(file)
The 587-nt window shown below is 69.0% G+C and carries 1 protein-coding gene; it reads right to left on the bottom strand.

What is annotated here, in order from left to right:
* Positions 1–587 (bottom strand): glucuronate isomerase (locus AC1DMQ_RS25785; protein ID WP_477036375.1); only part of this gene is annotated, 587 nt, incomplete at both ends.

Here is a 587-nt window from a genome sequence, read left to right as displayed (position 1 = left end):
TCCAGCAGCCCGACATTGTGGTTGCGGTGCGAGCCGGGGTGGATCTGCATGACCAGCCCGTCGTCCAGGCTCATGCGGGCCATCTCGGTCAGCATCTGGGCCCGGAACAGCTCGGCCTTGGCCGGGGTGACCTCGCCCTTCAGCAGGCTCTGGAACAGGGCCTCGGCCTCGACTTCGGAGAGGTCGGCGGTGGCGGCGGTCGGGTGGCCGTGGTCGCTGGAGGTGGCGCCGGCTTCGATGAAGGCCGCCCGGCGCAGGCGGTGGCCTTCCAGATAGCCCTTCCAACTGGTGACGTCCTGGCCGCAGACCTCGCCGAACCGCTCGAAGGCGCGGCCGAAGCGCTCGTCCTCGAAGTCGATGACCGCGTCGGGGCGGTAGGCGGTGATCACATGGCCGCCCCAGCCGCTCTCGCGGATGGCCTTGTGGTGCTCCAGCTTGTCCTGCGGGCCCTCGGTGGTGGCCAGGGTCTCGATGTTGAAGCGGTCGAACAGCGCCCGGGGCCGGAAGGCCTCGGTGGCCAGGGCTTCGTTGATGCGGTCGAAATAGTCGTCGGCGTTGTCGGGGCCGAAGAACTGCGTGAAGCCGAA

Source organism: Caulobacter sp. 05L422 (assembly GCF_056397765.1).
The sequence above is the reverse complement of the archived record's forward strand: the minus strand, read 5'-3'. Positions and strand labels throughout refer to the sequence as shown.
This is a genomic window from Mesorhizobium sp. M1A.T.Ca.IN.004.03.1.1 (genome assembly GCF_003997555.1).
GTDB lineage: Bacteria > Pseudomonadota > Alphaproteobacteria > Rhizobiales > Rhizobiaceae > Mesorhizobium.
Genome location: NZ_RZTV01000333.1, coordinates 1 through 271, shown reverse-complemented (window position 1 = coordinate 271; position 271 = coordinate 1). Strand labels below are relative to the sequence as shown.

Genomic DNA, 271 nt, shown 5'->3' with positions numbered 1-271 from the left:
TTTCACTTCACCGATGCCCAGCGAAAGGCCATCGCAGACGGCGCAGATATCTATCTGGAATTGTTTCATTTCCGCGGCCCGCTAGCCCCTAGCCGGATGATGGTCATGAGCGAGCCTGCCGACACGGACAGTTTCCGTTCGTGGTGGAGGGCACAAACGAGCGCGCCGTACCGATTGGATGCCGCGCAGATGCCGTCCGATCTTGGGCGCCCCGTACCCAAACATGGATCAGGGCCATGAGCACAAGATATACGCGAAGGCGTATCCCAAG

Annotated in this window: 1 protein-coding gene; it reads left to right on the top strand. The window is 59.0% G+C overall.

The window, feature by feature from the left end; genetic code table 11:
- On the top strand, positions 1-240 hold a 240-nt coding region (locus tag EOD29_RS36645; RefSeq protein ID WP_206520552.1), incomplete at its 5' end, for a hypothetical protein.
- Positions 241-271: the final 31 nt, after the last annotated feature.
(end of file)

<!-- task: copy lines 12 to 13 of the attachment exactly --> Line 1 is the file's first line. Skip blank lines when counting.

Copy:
TTTCACTTCACCGATGCCCAGCGAAAGGCCATCGCAGACGGCGCAGATATCTATCTGGAATTGTTTCATTTCCGCGGCCCGCTAGCCCCTAGCCGGATGATGGTCATGAGCGAGCCTGCCGACACGGACAGTTTCCGTTCGTGGTGGAGGGCACAAACGAGCGCGCCGTACCGATTGGATGCCGCGCAGATGCCGTCCGATCTTGGGCGCCCCGTACCCAAACATGGATCAGGGCCATGAGCACAAGATATACGCGAAGGCGTATCCCAAG

Annotated in this window: 1 protein-coding gene; it reads left to right on the top strand. The window is 59.0% G+C overall.